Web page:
In 1930, the false Dutch company NV Ingenieurskantoor voor Scheepsbouw den Haag (set up in the Netherlands to develop submarines for Germany after WW1) set out to design a new class of submarine as a means of coastal patrol and defense. This submarine was bought by the Finnish government and was called the CV-707 Vesikko. This became the basis for development of a new class of submarine for the German Kriegsmarine.
Finnish Vesikko, CV-707 prototype submarine in service and camouflage livery during the war.
In 1933, NV Ingenieurskantoor voor Scheepsbouw den Haag designed a new and improved CV-707 that would be built for the German navy at the Kiel shipyard. This class became the Type IIA, with the U-1 being the first built. It’s primary roles were training of new crews and coastal defense.
The Type IIA had a length of 134 feet, a beam of 13 feet, and a draft of 12 feet, meaning that the sub was small and could only operate in coastal waters. A conning tower was located in the center of the boat and housed the periscopes that the sub would use to see while underwater. A single anti-aircraft gun may be mounted here.
Displacement for the Type IIA was 250 tons surfaced and 298 tons submerged. A test depth of 150 meters could safely be reached, although captains of submarines would regularly take their subs deeper than the test depth. With a crew of up to 25 men, the Type II was cramped and uncomfortable, although proportionate as other submarines such as the American Gato Class were 3 times the size and had 3 times the crew.
Cutaway plans of the U Boat type II
Armament of most Type II submarines was 3 533mm torpedo tubes, all forward facing, with 5 torpedoes carried in total. In addition, 1-2 20mm anti-aircraft cannons were carried. No deck gun or heavy anti-aircraft was carried.
In addition to the underwater and surface weapons, small arms such as MP-40 submachine guns and P-38 handguns were carried for self defense and boarding.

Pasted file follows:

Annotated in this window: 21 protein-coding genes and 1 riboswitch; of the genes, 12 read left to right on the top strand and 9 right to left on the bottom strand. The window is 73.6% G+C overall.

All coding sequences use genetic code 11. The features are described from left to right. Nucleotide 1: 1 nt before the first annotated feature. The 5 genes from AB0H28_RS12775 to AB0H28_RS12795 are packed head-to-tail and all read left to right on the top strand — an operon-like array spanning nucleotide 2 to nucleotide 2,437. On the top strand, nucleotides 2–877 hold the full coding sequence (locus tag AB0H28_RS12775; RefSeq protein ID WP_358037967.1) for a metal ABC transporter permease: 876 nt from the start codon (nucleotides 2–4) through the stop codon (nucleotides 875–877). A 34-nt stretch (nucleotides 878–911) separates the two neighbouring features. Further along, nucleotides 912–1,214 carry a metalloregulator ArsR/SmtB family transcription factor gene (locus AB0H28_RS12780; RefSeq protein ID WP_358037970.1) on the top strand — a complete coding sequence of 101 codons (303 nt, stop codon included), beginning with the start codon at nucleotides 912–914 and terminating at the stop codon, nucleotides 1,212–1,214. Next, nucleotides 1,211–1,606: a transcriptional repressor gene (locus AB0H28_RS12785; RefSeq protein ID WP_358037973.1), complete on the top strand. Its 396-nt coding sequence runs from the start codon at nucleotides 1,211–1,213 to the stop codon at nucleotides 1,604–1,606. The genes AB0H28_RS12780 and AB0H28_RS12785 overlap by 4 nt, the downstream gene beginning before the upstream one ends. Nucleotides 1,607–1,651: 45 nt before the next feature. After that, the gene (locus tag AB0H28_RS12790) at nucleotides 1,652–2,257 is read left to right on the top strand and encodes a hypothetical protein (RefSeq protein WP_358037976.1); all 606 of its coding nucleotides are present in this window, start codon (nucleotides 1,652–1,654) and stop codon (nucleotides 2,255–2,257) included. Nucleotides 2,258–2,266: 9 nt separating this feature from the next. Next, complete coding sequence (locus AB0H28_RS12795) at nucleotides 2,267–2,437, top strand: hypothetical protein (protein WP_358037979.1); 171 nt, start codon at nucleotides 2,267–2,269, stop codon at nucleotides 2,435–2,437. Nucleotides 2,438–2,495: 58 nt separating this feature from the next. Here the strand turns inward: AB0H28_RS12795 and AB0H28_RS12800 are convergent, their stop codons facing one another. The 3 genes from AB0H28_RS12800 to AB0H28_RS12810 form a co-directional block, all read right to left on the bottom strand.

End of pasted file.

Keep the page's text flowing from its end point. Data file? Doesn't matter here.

Interestingly, all German submarine crews were also trained in land combat, so it can be assumed that the crews were at least somewhat skilled with their small arms.
German submarines, while having diesel and electric engines, were not true diesel-electrics. They used their louder diesel engines on the surface and their electric engines underwater.
Powering the Type II were 2 diesel engines and 2 electric motors allowing for up to 13 knots surfaced and 7 knots submerged.
Type IIA subs could travel 1,600 nmi at 8 knots while surfaced and 35 nmi at 4 knots while submerged.
Type IID subs could travel 5,650 nmi at 8 knots while surfaced and 56 nmi at 4 knots while submerged.
The first Type II submarines were completed in 1934, although most of the world did not know of their existence until 1935, when Germany and Great Britain signed a treaty allowing Germany to match England’s submarine fleet.
Type II submarines would be used in the beginning years of the war as a training and coastal patrol boat until a shortage of U-Boats in 1942 and 1943 would see them supplementing the larger Type VII class in anti-ship roles.
In total, there were at least 4 combat flotillas that operated the Type II. These included the 1st, 3rd, 5th, and 30th Flotillas. Most of these operated out of Kiel, with one notable exception.
Starting in 1942 with the formation of the 30th U-Boat Flotilla, Type IIBs would be used in the Black Sea, attacking Russian shipping and reinforcements making their way to the front line. The Flotilla was disbanded in 1944 after the destruction of all remaining U-Boats.
At the start of hostilities with France and England, the Type II was more used for coastal patrol and training, but as the war dragged on, it saw more combat in the English Channel. Eventually, the Type II was to be replaced by the Type XXIII “Elektroboot”, although the Type II was never fully replaced in the Kriegsmarine.
U-Boat Type IIa waterline profile (1/400)
U-Boat Type IIc full profile for comparison
U1 in service with the Kriegsmarine before the war
U9, of the following IIb class.
The Vesikko preserved at Susisaari island in Suomenlinna near Helsinki as of today. It has been restored and opened as a museum in 1973.